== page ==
Remember the hilarious “real maps of Vancouver” that surfaced a couple years ago? There is now a new map that depicts Vancouver as more than just totem poles and shiny glass condo towers. This is indeed correct and this map outlines it bluntly.
- SEE ALSO: The Most Accurate Map of Vancouver Yet
The reality is that Vancouver, like most cities, is ever evolving. As the city continues to become more expensive, a new trend has emerged: reverse “white flight.”
Like many North American cities over the last few decades of the 20th century, Vancouver saw much of its middle class white population flee to the suburbs. White flight is responsible for the ethnic diversity witnessed in East Vancouver.
Now that the suburban dream has been more or less revealed as a fraud, urban centres like Vancouver are reaping the benefits by attracting the bright, affluent and creative types from all over the metro region and abroad. A reverse white flight, if you will.
It is already seen in Chinatown and now Little Manila a.k.a. Pinoytown, Little Saigon, Little India and the southern portion of Fraser Street are seeing a similar trend.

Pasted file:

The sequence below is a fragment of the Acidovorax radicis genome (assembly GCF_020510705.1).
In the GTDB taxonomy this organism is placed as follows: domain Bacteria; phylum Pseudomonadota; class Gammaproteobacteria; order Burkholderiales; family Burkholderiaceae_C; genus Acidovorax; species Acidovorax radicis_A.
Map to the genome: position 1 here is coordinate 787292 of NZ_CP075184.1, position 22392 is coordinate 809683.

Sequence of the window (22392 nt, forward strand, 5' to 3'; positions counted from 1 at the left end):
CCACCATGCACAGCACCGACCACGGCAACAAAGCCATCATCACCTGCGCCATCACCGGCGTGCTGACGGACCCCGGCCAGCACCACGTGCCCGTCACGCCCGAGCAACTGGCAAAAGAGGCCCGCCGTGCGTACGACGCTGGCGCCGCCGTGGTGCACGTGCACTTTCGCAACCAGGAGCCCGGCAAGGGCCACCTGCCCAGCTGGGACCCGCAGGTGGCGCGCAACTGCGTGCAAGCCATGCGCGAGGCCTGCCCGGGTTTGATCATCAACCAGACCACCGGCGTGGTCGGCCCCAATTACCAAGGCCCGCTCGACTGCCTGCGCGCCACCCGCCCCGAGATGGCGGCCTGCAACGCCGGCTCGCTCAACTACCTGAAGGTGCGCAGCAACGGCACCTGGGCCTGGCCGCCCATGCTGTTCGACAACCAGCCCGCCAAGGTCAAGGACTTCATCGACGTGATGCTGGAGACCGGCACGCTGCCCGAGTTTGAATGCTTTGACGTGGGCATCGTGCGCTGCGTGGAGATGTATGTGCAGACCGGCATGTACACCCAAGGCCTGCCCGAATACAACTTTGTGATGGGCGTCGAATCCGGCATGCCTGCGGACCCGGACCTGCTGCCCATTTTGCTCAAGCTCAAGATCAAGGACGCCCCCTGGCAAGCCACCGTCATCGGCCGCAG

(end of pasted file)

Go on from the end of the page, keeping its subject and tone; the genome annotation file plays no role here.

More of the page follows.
All this has made for an interesting time in our city and it is expected to continue for the foreseeable future.
According to the folks at Urbane, the creative geniuses behind the map:
Somehow students and naked hippies lead to Rolls-Royces, then to one of the most enormous and influential immigrant populations…anywhere. Pinoy Town, Little Saigon, China Meets Punjabi Market…you name it. Vancouver’s most renowned restaurants are…a small sushi bar and an Indian restaurant, both south of downtown.
Indeed, Vancouver loves its hockey, gardens, and mountains. The city has no shortage of flashy and not-flashy nightlife. Vancouver is in theory “Rain City,” though it actually receives less rain per year than New York.
What this map best shows per our team’s research and discussions with locals is what I’d find to be a fitting thesis on Vancouver 2013: Diverse Ethnicities Living on Royally-Named Streets